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PCMA’s Convening Leaders 2021 event broadcasted many of its sessions from Marina Bay Sands in Singapore, shown here.

Hybrid Meetings: Costs, Budgeting, and the 18-Month Outlook

News flash: It’s not less expensive to run events that have fewer in-person attendees and more virtual attendees.

Part 3 of our series on planning hybrid events. To read the rest of the series and our hybrid design case studies, click the links at the end of this article.

For hybrid events, the several-hundred-thousand-dollar question is this: What should they cost compared to the former in-person-only meetings they are replacing?

John Pistotti, an experience architect for Endless Events, a virtual-event provider that now coordinates hybrids, says that “there’s a big misconception that hybrid and virtual iterations of a meeting are less expensive than an in-person iteration. With hybrids, you’re paying for one or more physical venues, and the virtual platform is essentially another venue that must be paid for.” Add in production costs and staffing, and suddenly the price tag of a hybrid might be pretty close to that of an exclusively in-person meeting.

“Maybe the biggest challenge I see for planners is that they are mandated to create these experiences at lower cost than the prior in-person experience,” Pistotti notes. “How do they explain to their executives that there are a lot of new logistical elements that translate into cost? Executives know that there are some things you can accomplish through Zoom that you could see as becoming part of a hybrid event. But trying to save money on the platform usually causes attendee satisfaction to plummet. And if the price to attend the event is pretty low, registrations will increase but attrition for the event will be very high and engagement during the event will suffer, all because attendees have no true investment in the event. It is more important for planners to have a production partner who can elevate the experience for virtual attendees.”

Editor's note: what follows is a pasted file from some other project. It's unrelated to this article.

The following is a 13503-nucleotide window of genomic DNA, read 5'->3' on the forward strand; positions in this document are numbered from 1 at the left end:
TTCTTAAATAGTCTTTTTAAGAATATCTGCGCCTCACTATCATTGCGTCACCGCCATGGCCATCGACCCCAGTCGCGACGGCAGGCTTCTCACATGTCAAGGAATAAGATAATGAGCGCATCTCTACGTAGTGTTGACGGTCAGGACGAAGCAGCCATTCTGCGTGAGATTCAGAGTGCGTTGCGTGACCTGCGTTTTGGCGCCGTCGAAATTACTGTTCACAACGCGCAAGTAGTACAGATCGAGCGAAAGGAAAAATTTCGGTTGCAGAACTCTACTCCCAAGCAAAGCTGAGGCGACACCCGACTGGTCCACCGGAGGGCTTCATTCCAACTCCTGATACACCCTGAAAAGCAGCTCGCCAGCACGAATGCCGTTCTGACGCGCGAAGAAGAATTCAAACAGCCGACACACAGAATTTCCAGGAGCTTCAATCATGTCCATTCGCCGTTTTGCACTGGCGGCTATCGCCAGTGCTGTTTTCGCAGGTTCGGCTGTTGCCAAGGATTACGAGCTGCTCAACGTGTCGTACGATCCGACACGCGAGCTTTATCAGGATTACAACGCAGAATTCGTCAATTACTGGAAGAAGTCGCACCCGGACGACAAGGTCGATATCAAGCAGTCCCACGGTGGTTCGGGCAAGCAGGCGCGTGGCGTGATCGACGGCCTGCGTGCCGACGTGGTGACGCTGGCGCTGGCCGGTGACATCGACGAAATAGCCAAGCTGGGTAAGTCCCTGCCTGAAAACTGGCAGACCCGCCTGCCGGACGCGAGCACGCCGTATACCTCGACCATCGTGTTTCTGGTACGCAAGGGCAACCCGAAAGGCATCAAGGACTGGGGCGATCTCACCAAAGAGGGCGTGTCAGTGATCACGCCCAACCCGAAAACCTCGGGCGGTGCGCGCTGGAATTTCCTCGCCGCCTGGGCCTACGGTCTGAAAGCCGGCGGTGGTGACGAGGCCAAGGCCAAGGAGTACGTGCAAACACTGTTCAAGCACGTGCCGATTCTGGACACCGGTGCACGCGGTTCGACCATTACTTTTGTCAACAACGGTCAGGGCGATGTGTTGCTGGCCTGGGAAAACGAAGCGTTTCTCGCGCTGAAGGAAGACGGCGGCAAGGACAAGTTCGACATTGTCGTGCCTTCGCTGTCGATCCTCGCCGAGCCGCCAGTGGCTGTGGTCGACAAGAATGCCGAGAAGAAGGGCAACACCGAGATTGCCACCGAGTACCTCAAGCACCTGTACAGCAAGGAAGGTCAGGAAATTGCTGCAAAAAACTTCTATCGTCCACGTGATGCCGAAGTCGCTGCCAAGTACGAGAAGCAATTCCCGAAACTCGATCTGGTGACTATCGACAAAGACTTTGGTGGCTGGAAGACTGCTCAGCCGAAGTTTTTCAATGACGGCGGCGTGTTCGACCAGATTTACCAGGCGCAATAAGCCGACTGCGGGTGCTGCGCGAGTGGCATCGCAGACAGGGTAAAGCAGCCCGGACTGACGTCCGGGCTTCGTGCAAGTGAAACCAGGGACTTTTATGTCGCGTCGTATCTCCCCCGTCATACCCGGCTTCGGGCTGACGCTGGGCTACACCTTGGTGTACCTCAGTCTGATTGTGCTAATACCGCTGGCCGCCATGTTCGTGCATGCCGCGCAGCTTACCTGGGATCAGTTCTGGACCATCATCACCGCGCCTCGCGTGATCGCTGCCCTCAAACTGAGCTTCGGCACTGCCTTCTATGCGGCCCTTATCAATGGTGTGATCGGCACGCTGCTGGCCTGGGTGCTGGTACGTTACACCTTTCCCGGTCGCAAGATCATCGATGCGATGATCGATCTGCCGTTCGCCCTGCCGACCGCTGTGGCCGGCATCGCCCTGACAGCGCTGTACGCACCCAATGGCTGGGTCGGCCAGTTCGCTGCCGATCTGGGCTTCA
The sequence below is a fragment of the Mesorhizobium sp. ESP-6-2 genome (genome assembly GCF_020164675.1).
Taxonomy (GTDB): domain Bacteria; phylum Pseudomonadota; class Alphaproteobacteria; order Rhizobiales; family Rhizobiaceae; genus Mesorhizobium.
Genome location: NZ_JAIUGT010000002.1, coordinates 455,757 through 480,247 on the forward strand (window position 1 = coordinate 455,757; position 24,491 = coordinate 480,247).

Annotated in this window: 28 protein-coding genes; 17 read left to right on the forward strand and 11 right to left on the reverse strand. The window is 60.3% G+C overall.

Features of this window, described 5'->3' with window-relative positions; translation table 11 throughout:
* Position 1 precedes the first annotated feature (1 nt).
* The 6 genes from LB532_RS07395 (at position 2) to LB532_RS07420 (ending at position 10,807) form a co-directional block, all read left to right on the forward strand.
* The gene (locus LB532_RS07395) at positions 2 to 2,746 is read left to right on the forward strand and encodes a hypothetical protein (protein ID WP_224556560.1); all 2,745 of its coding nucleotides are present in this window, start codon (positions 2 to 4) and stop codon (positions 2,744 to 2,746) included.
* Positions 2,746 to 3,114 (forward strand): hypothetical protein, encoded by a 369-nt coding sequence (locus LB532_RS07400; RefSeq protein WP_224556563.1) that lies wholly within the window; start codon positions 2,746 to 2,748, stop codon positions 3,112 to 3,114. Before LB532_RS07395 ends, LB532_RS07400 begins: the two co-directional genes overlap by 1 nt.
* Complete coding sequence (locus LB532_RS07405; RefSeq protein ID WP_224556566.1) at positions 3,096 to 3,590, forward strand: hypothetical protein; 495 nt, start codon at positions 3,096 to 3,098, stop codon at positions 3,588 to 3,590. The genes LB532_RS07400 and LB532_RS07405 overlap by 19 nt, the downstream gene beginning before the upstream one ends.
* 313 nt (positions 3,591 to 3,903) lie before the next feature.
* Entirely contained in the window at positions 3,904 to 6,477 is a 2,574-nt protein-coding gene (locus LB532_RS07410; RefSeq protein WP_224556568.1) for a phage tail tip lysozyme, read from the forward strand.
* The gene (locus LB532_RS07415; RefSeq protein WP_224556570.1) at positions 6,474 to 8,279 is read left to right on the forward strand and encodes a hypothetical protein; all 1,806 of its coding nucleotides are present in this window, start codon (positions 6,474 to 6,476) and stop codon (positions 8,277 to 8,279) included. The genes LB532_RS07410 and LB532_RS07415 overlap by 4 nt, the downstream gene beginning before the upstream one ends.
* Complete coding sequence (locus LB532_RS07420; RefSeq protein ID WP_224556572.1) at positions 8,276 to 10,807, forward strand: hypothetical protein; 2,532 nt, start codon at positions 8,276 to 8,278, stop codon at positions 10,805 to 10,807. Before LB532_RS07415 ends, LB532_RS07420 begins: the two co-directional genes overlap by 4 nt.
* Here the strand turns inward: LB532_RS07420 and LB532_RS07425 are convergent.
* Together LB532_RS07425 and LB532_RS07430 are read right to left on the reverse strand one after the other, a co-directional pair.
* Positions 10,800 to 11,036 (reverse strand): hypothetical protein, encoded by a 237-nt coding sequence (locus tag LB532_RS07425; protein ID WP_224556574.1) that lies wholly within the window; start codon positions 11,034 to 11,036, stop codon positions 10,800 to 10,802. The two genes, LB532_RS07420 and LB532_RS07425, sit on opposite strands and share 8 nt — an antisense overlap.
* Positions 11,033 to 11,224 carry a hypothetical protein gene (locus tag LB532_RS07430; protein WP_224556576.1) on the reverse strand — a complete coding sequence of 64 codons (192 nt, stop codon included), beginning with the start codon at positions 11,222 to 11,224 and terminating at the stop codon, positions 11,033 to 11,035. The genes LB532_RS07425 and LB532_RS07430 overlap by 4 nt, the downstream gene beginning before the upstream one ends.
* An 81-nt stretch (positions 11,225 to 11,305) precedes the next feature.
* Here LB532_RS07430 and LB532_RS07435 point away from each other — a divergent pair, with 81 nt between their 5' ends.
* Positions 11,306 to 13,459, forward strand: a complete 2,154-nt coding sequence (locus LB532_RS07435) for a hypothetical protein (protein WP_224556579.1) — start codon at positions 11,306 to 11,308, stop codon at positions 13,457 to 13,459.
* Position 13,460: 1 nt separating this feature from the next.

Richard Stewart, managing director, North America, for experiential event agency VOK DAMS, adds this: “Companies that were doing large events—flying clients and prospects in, using hotel rooms and event space, buying food and beverage, and doing big on-site production—should reallocate a lot of that money towards the production element of hybrid events. It will be worth it.”

The 2021-2022 Outlook for Hybrids

“Our belief is that post-Covid, even when meetings can come back to full capacity in person, most of them are going to be hybrid,” says James Frankis, a director of product for high-tech venue operator Convene. “From their 2020 experiences with virtual, planners see they can have such an increase in audience reach that just about every in-person meeting could benefit from having some type of virtual component to it.”

Richard Stewart agrees. In fact, “many of our clients are kind of there already because of what we had to do on the fly in 2020: make the audience virtual but use studios around the world to allow brand leaders to present. So, the speakers can be anywhere and eventually we’ll have audiences in front of them in some of those places. In the facilities we’re using, a studio can have socially distanced seating for perhaps 50 people, so that’s a near-term goal” among some of his firm’s clients.

Shayna Moskowitz, DES, director of meeting and event technology for Part 2 Events, believes that “hybrid events in the next 12 months are going to be about improving the remote-audience experience, though the ‘reasonable cost’ part is a sticking point. There’s the ideal, and then there’s what people can realistically execute.”

For instance, events where content comes from various in-person locations in real time won’t become commonplace in 2021. John Pistotti notes that “the cost is multiplied by the number of sites needing a production and streaming set-up to deliver programming beyond that site.” Then again, “I think that we will soon see costs start coming down because of more users, and users will better understand how to do things,” says Michael Judeh, senior director of audiovisual technology for Convene. “I see a future not too far off where we are bridging multiple sites and pulling content from multiple places.”

In the meantime, “this year is going to challenge planners; they will need a lot of skills training,” Judeh adds. “The learning curve for hybrids, with all the technical terms and equipment plus the costs that they have not encountered before, is significant.” However, “this challenge for the meetings industry is creating really interesting opportunities,” says Pistotti. “Planners can completely reimagine the possibilities—no longer are there rules that make events bound to a specific place and a specific time. But event budgets need to be shifted away from what they used to be spent on and towards the technology.”

Part 3: Hybrid Meetings: Costs, Budgeting, and the 18-Month Outlook 
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